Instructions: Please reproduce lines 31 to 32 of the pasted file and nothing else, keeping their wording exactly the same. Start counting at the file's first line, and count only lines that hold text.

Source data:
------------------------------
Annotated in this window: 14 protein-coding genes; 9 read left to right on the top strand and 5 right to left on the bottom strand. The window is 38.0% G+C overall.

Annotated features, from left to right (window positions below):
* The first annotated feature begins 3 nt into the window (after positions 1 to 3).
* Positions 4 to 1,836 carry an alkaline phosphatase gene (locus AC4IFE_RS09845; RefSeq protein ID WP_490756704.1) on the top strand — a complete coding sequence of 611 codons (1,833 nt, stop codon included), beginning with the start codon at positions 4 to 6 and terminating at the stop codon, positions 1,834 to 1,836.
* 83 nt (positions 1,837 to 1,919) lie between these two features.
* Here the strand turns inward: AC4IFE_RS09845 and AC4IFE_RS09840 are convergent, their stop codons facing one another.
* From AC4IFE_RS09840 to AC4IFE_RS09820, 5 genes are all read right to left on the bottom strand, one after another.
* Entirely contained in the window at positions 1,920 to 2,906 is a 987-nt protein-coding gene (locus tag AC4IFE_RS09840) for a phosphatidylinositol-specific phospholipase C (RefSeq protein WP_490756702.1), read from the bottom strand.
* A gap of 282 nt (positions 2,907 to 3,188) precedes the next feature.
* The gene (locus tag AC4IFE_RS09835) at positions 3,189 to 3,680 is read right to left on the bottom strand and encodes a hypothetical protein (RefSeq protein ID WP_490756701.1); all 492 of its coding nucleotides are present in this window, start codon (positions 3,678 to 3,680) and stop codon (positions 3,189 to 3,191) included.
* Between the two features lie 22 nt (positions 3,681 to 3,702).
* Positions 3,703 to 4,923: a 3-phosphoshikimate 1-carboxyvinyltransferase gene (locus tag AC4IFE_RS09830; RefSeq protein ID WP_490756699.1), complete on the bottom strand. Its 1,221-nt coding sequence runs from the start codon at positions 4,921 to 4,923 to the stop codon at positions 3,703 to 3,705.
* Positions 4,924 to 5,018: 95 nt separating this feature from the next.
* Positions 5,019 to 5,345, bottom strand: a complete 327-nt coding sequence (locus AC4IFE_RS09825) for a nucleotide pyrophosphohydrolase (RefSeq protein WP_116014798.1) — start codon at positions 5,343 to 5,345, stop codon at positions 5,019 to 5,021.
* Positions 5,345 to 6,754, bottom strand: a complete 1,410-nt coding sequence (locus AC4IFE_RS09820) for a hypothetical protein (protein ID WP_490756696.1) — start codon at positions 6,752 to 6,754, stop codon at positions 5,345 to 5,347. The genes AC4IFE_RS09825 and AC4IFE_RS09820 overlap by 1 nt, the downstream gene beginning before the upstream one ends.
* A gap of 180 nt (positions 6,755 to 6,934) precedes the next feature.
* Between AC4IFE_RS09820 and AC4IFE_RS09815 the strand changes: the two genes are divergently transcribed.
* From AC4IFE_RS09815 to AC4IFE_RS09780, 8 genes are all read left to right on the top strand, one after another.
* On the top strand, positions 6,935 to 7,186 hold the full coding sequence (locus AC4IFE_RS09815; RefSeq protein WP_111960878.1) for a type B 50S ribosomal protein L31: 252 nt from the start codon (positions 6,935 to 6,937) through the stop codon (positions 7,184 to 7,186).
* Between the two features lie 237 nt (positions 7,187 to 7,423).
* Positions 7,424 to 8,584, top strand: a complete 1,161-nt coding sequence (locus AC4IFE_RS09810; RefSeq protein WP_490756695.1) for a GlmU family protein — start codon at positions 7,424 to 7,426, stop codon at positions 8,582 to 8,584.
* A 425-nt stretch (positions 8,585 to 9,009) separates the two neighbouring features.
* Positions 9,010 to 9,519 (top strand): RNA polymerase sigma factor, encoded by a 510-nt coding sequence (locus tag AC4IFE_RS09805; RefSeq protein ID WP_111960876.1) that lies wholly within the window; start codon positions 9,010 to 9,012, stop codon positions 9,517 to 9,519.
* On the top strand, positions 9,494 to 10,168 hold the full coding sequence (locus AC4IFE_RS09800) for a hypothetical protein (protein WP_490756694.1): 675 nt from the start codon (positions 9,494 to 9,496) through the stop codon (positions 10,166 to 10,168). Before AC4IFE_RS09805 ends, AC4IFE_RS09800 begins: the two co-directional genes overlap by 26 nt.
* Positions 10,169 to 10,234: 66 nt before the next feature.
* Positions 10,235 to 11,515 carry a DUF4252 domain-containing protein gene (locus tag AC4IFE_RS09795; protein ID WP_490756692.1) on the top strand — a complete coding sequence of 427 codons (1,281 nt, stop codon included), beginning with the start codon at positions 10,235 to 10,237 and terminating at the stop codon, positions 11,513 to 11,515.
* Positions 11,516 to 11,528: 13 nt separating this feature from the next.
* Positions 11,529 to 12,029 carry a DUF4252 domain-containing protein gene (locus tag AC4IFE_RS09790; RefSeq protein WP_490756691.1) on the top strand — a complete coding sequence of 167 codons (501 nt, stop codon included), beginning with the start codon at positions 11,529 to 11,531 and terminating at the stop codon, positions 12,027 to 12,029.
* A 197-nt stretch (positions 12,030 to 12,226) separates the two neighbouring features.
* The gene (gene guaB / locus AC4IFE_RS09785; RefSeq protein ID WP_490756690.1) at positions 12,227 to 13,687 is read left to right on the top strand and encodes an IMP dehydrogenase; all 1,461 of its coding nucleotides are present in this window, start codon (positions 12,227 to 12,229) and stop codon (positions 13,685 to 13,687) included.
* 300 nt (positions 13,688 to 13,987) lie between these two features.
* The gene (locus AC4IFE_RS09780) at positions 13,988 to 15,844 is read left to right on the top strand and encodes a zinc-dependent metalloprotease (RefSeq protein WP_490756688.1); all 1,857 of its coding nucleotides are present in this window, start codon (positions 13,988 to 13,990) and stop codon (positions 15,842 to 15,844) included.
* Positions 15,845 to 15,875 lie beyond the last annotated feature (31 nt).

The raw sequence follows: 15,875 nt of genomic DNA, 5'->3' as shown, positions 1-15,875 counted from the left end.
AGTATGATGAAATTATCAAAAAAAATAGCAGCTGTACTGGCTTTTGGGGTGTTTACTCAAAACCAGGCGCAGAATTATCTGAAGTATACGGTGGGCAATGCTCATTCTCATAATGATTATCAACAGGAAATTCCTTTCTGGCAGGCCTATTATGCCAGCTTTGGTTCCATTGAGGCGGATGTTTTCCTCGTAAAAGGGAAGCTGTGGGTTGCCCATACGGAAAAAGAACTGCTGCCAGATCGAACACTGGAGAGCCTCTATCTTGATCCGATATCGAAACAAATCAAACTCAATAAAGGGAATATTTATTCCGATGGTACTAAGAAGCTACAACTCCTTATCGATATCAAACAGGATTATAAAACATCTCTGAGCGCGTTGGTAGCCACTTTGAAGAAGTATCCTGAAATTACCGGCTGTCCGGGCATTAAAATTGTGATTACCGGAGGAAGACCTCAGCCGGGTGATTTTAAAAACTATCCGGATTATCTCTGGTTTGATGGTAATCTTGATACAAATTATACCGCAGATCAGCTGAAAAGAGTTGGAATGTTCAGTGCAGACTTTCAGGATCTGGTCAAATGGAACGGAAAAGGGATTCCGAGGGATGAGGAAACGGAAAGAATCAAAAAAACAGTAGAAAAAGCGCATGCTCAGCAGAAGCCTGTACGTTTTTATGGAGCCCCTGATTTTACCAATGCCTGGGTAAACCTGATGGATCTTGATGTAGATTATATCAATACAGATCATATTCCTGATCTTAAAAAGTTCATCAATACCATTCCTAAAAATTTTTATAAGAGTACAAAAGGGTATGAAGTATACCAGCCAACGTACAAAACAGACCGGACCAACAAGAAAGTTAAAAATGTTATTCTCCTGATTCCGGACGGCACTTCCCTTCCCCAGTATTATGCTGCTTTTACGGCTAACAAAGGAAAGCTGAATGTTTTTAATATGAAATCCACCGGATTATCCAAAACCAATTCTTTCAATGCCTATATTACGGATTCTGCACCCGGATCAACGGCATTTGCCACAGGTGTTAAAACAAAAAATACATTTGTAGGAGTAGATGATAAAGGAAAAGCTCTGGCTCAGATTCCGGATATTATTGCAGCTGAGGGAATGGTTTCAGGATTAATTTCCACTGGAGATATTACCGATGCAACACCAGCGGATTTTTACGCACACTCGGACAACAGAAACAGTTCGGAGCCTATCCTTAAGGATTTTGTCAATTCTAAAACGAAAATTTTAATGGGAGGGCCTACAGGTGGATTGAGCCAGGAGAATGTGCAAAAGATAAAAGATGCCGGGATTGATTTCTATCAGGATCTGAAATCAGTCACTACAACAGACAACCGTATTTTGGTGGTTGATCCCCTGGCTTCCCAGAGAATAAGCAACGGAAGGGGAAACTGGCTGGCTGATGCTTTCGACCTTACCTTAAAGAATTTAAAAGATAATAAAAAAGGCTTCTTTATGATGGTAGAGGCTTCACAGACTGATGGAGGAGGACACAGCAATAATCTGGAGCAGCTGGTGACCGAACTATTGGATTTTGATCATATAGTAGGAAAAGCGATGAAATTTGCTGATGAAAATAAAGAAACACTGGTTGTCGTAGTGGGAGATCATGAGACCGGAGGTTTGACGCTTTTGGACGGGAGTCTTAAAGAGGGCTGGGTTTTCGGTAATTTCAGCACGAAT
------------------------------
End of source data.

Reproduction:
* 300 nt (positions 13,688 to 13,987) lie between these two features.
* The gene (locus AC4IFE_RS09780) at positions 13,988 to 15,844 is read left to right on the top strand and encodes a zinc-dependent metalloprotease (RefSeq protein WP_490756688.1); all 1,857 of its coding nucleotides are present in this window, start codon (positions 13,988 to 13,990) and stop codon (positions 15,842 to 15,844) included.